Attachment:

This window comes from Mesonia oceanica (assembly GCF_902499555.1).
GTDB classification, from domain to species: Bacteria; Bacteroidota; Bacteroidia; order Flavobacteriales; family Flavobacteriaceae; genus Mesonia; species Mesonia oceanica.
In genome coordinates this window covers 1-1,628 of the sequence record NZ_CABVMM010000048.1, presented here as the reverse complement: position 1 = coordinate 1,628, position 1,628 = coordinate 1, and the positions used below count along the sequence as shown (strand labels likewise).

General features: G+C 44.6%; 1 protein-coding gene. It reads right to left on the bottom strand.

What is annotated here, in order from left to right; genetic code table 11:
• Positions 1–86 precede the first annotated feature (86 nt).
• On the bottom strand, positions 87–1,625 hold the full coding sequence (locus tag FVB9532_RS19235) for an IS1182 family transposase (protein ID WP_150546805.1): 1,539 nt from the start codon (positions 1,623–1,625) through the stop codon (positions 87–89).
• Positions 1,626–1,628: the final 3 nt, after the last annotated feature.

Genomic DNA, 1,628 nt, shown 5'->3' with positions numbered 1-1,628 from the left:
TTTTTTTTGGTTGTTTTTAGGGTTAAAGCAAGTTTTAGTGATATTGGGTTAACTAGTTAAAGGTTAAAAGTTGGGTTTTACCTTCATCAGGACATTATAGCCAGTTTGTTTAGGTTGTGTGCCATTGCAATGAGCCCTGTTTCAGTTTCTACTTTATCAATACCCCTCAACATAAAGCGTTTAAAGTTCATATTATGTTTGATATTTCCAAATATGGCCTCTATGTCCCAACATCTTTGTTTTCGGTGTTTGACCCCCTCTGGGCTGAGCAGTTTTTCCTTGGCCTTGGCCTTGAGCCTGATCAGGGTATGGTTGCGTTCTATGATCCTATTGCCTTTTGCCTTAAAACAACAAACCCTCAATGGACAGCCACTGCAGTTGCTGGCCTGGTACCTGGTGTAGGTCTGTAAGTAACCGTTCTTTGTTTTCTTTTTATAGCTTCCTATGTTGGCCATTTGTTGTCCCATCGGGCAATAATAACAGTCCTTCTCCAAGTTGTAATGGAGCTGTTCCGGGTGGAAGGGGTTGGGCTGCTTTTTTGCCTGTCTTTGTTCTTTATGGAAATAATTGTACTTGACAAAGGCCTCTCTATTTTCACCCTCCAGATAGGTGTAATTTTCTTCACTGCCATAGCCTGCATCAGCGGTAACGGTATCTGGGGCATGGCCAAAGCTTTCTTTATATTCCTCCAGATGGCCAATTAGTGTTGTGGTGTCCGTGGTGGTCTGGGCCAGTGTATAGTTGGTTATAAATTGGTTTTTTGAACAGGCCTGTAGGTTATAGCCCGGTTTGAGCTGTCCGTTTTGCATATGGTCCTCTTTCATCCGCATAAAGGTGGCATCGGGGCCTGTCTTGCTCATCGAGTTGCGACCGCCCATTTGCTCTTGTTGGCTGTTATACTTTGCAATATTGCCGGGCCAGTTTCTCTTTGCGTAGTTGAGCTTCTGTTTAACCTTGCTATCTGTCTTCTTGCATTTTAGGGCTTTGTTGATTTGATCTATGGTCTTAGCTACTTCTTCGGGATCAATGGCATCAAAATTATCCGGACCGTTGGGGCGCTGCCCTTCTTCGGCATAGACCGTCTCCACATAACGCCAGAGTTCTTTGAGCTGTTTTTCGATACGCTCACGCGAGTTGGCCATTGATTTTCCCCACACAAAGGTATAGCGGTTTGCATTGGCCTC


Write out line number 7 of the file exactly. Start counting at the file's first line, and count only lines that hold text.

• On the bottom strand, positions 87–1,625 hold the full coding sequence (locus tag FVB9532_RS19235) for an IS1182 family transposase (protein ID WP_150546805.1): 1,539 nt from the start codon (positions 1,623–1,625) through the stop codon (positions 87–89).